In-Store Visit Booking Info Here - Open Online 24/7
Menu
UK's no.1 Woodwind & Brass Specialists | Established 1966 | Free Delivery on Orders over £20 & Fast Delivery | Order Online 24/7

Early Jazz: New Orleans & the birth of a musical style

13th October 2019

New Orleans has always been a hot spot for things that are quirky, different and intriguing. One of the many new movements to come out of the city, and perhaps one of things to make the city most famous is, of course, jazz music. 

Jazz is found all over the world now, but it’s origins are focussed in New Orleans and most people credit New Orleans as the birthplace of jazz music and the place where early jazz matured and developed into its own unique style. 

A mix of cultures

Of course, jazz wasn’t created in a day, it was the result of many cultures, races and people merging their music, emotions and skills together. Jazz was the melting pot of all these cultures, and the reason jazz as so much ‘soul’ is likely because it’s expressing so much about so many. It’s thought that the immigrants from europe (such as Spain and France) as well as the African influences in the city all contributed towards the birth of jazz music, and it’s the way these cultures all mingled and collided that created the amazing genre of jazz music we know and love today.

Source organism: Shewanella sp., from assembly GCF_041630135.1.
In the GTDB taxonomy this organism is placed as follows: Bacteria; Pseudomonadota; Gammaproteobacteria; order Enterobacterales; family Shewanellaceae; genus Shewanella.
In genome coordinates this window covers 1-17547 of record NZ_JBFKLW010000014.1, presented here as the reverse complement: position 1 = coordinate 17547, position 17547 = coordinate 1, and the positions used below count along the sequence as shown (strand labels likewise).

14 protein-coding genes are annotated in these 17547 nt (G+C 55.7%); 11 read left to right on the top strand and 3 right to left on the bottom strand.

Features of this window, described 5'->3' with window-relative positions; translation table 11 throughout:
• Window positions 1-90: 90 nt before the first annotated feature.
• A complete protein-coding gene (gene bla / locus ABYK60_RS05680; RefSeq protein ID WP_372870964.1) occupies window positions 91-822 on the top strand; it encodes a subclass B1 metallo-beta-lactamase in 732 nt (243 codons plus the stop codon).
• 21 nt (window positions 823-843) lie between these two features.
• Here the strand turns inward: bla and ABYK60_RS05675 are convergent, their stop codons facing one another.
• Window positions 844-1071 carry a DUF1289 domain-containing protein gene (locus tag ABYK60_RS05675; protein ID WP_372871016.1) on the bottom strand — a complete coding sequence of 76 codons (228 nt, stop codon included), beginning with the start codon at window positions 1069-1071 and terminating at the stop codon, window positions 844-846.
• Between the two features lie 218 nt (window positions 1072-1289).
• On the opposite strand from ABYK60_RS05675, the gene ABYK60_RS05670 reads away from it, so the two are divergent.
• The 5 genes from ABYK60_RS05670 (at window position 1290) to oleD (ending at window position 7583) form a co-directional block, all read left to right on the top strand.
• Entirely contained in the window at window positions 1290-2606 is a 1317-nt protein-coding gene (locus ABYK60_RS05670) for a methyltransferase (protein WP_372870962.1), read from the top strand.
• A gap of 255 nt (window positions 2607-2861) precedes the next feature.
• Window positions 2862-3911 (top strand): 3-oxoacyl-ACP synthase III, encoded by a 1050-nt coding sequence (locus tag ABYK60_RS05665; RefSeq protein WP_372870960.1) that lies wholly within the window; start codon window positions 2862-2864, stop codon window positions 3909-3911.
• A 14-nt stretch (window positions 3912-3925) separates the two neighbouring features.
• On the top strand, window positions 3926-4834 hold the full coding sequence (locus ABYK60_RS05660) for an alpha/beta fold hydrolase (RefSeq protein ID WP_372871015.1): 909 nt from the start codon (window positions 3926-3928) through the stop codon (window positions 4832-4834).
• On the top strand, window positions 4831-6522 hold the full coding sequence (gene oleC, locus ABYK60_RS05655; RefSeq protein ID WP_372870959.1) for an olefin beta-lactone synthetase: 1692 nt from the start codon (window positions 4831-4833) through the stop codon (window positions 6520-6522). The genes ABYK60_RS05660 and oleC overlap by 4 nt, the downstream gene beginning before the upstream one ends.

It’s thought people in the early jazz phase were inspired by the music they heard in their churches, in the work, and at home. So the music, chords and words all come heavily inspired from previous cultural music. 

Alternative theories 

For some people, they also attribute the creation of jazz music to the year Buddy Bolden started his first band (this was 1895). The creation of this band has a big musical impact on New Orleans and the band remains one of the first to play jazz, as we know it. He quickly became a musical legend in the area. 

Nick LaRocca & The Original Dixieland Jazz Band

Other people also claim the beginning of jazz was during 1917, when Nick LaRocca and his Original Dixieland Jazz Band created their first jazz recording of the iconic jazz record, “Livery Stable Blues.” His band featured Clarinet, Cornet, Trombone and Drums.

There are many theories, but because jazz is such a melting pot of cultures, emotions and history – it’s almost impossible to put an exact timeline on the creation – or to credit it to one person or one band. The one un-arguable point is that New Orleans and early jazz are intimately entwined and link together. New Orleans and jazz are like two lovers who can’t be torn apart. Even now, with jazz music becoming less relevant, it still remains a strong and powerful presence in the city of New Orleans. New Orleans is the heart of jazz, and you only need to visit the city to sense the history of jazz within the city boundaries. 

*Interested in Jazz? Check out our series of Jazz Blogs from the origins to the masters and everything in-between!